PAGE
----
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Cannes 2015: 'Youth' Is a Memorable Meditation on Ageing and Art

Paolo Sorrentino’s arresting new film brilliantly pairs Michael Caine and Harvey Keitel as two elderly creators assessing their lives, loves and attitudes toward art.


Director: Paolo Sorrentino
Cast: Michael Caine, Harvey Keitel, Rachel Weisz, Jane Fonda
Year: 2015

With their huge, carefully crafted panning shots, their by turns enigmatic and banal dialogues and their chic suggestions of existential mysteries, the films of Paolo Sorrentino have pretty much come to define art-house affectation over the last decade. Across films such as The Consequences of Love (2004) and the widely acclaimed The Great Beauty (2013), Sorrentino has defined a style that’s as easily identifiable as it can be hard to stomach. The director is clearly talented and often inventive, but there’s a glibness and gloss to his work – all that pretentious angst, all those drop-dead-gorgeous women strutting through -- that can be seriously off-putting.

Those trademarks are certainly on display in Sorrentino’s latest film, Youth, which premiered at Cannes 2015. It’s the director’s first English language feature following the much-derided This Must Be the Place (2011), which starred Sean Penn as a Robert Smith-esque rocker. Though likely to be divisive – some boos were heard amidst the loud applause as the credits rolled on the press screening – I found Youth to be a much more accomplished and confident piece of work than This Must Be the Place, and, perhaps, Sorrentino’s most appealing and approachable feature to date.

The action unfolds at an Alps resort where Fred Ballinger (Michael Caine) and Mick Boyle (Harvey Keitel) are vacationing. Life-long friends, the two men have both spent their lives as creators. Fred, who’s accompanied by his daughter-cum-assistant Lena (Rachel Weisz), is a retired composer and conductor who has been invited to perform again by the Queen, but is rejecting the offer for “personal reasons”. Mick, meanwhile, is a filmmaker who’s still diligently working and is in the process of preparing a new film to star the diva he discovered, Brenda Morel (Jane Fonda). Amidst spa sessions and massage treatments, the two men reveal their lives, loves, losses and their attitudes toward art.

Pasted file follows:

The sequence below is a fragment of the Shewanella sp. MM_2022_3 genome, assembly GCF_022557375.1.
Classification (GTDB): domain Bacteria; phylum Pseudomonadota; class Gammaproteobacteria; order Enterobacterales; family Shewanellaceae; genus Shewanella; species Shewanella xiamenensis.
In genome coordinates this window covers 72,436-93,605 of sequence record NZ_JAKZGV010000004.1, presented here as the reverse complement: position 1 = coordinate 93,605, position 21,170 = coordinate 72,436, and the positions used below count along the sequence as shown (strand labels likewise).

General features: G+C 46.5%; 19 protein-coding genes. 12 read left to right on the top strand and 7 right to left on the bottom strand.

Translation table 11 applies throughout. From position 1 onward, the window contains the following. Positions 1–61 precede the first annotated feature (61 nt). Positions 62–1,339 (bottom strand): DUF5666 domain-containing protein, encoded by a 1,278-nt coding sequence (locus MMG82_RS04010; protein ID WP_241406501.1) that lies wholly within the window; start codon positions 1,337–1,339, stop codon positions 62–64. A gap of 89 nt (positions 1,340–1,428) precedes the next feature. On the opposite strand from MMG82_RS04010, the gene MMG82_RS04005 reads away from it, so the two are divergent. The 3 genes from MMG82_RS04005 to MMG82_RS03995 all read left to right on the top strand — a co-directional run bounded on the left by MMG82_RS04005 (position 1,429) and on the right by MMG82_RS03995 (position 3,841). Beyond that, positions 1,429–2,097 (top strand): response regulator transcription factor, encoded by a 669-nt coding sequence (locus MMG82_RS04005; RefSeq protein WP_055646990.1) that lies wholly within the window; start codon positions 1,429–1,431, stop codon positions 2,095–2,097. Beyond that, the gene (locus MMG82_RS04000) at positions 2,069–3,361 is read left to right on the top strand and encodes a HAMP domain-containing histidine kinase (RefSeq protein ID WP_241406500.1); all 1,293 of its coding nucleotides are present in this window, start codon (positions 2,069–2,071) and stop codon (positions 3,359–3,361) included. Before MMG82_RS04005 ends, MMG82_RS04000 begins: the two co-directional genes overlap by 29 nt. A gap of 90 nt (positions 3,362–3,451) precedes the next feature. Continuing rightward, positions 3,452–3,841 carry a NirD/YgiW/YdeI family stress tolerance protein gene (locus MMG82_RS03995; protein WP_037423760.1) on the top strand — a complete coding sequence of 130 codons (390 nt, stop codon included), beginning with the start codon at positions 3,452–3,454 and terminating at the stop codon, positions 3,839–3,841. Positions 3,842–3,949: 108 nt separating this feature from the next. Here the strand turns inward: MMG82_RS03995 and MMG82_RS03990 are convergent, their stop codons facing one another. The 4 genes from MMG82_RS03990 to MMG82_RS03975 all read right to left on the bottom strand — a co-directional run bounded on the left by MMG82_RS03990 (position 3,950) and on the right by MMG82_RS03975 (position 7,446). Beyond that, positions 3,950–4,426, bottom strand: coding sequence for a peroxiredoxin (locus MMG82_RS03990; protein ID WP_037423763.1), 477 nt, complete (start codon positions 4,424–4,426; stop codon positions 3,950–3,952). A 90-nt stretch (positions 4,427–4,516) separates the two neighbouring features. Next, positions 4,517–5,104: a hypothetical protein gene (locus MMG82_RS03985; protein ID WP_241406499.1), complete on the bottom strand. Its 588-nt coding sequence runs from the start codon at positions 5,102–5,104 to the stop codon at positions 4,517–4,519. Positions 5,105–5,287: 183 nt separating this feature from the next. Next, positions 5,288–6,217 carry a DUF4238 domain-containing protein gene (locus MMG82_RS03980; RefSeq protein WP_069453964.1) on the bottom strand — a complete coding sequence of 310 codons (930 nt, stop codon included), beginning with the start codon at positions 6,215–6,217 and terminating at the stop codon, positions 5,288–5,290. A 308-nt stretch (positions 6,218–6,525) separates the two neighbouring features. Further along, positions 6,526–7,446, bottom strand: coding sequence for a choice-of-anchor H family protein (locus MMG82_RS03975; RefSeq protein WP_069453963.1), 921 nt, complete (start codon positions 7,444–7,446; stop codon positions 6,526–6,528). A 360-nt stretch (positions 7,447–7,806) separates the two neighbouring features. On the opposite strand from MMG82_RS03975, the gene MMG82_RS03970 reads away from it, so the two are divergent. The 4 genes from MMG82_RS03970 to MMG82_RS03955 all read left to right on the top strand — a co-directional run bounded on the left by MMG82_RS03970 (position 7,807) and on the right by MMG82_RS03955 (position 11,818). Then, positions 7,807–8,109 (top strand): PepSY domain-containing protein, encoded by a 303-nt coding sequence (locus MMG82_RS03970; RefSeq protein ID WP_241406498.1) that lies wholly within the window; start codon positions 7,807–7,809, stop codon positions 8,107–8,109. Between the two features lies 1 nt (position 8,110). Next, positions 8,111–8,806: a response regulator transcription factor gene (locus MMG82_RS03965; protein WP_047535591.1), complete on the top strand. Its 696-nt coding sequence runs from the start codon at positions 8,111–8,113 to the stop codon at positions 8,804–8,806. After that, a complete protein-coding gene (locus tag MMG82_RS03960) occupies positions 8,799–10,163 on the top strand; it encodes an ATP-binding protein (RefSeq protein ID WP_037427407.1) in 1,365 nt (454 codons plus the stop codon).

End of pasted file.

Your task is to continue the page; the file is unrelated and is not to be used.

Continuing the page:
With the hotel’s other inhabitants – they include a corpulent ex-footballer with a Marx tattoo, and a constantly silent couple – forming a by turns exquisitely-garbed or naked backdrop (plus some slightly patronizing comic relief), much of the appeal of Youth lies in the prospect of the Caine/Keitel double act, and this element doesn’t disappoint. Caine is wry, contained, finally moving, while Keitel hasn’t seemed this alert and eager to act for quite a while.

Admittedly, when the two men are shuffling around complaining about their urinary problems, or observing a bathing beauty, the film takes on the patina of a particularly swanky Grumpy Old Men. But Sorrentino drops character detail with aplomb as we learn about the men’s contrasting approaches to the work that has defined their lives, and it’s not long before you find yourself caring for the pair in a way that pays off in the movie’s well-judged final third.

As often with Sorrentino, the dialogue here veers wildly between perceptive and dumbfounding. Sometimes it’s just plain bad: Lena, for example is given a torrent-of-accusation monologue in which she outlines her grievances against her father (“You didn’t just experiment with music but with homosexuality, too!”) that Weisz does well to get through without snickering. Moreover, I can’t imagine what we’re meant to make of the bizarre appearance of Paloma Faith, playing herself as the woman that Lena’s fiancé (a barely-there Ed Stoppard) abandons her for. What the movie will do for Faith’s career will be interesting to witness, since not only is she described here as “a totally insignificant person” but the video for her song “Can’t Rely on You” forms part of another character’s nightmare vision. (We do learn, however, that she’s very good in bed.)

But a moment after you’re groaning in dismay at what the movie is up to, Sorrentino comes through with some interesting observation or memorable image. The finest, I think, is a startling late sequence which presents Mick being confronted by the various heroines of his films. One of them is, of course, Brenda, who has breezed into the movie to become the protagonist of another terrific set-piece: a hilarious and painful sequence that provides Fonda with a stupendous cameo. In the scene, Brenda attacks Mick as a washed-up has-been who should stop making “shit”. Fonda palpably relishes the crude talk and insults here, and her appearance lifts the film into a whole new dimension of camp. Mention should also be made of Paul Dano who, after some awkward early scenes, is rewarded with a brilliant late sequence which reveals the role his actor-character has been researching.

Youth looks highly likely to generate some awards buzz: for Caine, certainly, and possibly for Keitel and Fonda, too. Undoubtedly, the movie has its share of trademark Sorrentino irritations. But mannerism and pretension are offset by humour and a surprising amount of humanity here, making Youth a memorable (and finally affirmative) meditation on ageing and art.

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